Episode 2 - The Kingsroad
28 March 2012
Game of Thrones - 102 - The Kingsroad
Synopsis: Young Bran didn't die but lies unconscious being watched over by his mother. An assassin tries to kill him but his Direwolf saves him. His mother Catelyn begins to suspect that someone is trying to silence him. Jon Snow heads north to the Wall and Tyrion Lannister goes with him to see it. Across the Narrow Sea Daenerys learns how to make her new situation more pleasurable. Joffrey and Sansa go for a walk and come across young Arya learning to fence with the butchers boy. A scuffle ensues and Arya's Direwolf protects her and bites the young Prince.
The Good: I thought this was very good. I found myself engaged by the characters and it reflected well on the pilot that I knew who everyone was and began to slowly piece the mythology together as the action unfolded.
The strongest part of the show so far is the sense of just how much lies around the corner. On the grandest scale of course we can be fairly sure that Drogo's hordes will find their way across the sea and war could come to the King and Ned Stark (and thus everyone on the mainland). But within the Kingdom there are many interesting cracks developing. We hear that it was handsome and arrogant Jamie Lannister who killed the previous King (father of our Flaxon haired siblings). That King also hurt Ned's family, killing his sister (and possibly others). We learn that Jorah Mormont is only on the other side of the sea because Ned banished him. We find out a bit more about why Jon Snow is a bastard and it's implied that the identity of his mother could be disturbing news. The plot also thickens surrounding young Bran who we assume Jamie and Cersei try to have killed and it's possible that Tyrion knows more about his siblings than he lets on.
All these various mysteries and ongoing stories sit comfortably alongside one another and build a web of instant plot threads to keep new viewers sticking around for answers. Beyond them all of course is the Wall and that wonderful first scene hinting that the most dire threat is not Khal Drogo but the White Walkers. For anyone looking to invest in a story the producers have given all that they can to hook you so far.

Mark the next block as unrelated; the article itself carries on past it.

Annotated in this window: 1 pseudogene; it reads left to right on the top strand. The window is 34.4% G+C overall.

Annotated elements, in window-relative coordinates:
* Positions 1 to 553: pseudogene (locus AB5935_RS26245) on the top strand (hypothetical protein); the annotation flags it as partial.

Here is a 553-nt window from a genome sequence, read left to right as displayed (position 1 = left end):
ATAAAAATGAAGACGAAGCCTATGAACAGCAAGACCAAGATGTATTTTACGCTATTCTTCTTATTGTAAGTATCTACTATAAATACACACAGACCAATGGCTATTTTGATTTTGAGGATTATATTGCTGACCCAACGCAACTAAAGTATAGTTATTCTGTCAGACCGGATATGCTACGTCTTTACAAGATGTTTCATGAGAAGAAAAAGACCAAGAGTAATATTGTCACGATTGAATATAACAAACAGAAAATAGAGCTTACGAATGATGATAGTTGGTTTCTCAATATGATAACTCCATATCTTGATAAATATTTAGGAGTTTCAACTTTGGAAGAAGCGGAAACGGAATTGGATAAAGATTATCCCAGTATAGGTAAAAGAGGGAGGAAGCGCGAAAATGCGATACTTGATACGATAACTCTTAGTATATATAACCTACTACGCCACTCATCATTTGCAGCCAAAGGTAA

The acting was solid once more. Ned Stark stood out again as a man worthy of our respect. I liked the dilemma which ended the episode as Robert and Ned's squabbling children left them in a difficult position. You could see that the two old friends would rather have given their respective children private discipline but as the matter had been brought into the public domain they had to make uncomfortable choices. The death of Sansa's Direwolf (as punishment) was particularly clever because it demonstrated to her the sacrifices she is likely to be asked to make if she is to become Queen one day.
Tyrion stole the show with his wit and self assurance. However he is the only character so far demonstrating a 21st century individualism which combined with his stature as a dwarf makes him an easy-to-like underdog hero. Daenerys also did well for herself showing that she does have the brains to at least make the best of her unpleasant marriage. Jon Snow was fairly monotone but his situation drew sympathy and his affection for his half-siblings was admirable.
The Bad: Though their role in the narrative was ok I felt the Direwolves seemed to have grown very quickly. Not just physically but they were suddenly trusted pets and yet we only met them last episode. They clearly have some kind of quasi-supernatural role in the plot and so it felt a bit rushed to see one being killed and another "exiled" so soon.
Young Prince Joffrey was a little bit too sneering and cowardly (as was Viserys last episode) for my tastes. However I know I'm being a little harsh in this case as a child actor can only be asked to do so much.
The Unknown: I ran down the list of ongoing mysteries above. In terms of plot though I felt they handled Bran's "coma" pretty well. It didn't strike me as a good cliffhanger because I felt child homicide was unlikely to happen on any show with this tone. However the use of the assassin in this episode was a good way to show that the Lannisters were desperate to silence the boy even if they couldn't be seen to be doing anything. The way Catelyn's fingers were cut to the bone by the assassin's knife was pretty graphic and showed a good commitment to the reality of the danger. We shall see now what Bran has to say and how the Starks handle the shocking news.
Best Moment: I really liked the final confrontation between Ned and Robert over their children. I was fearful that Robert would break from his usual bonhomie and suddenly be an unreasonable patriarch. Instead I thought he dealt with the incident justly and Ned himself said that Direwolves were not suitable pets. With his wife to please too I thought Robert did what he had to and it maintained the integrity of the characters of all those involved.
Conclusion: The rushed use of the Direwolves aside I was once more impressed with how the producers managed to keep all the plot elements clear and easy to follow. I remain intrigued and entertained.
If you are having trouble with the names of the characters I recommend this page: http://www.tv.com/untitled/story/25617.html?tag=headlines;title;5&tag=topslot;title
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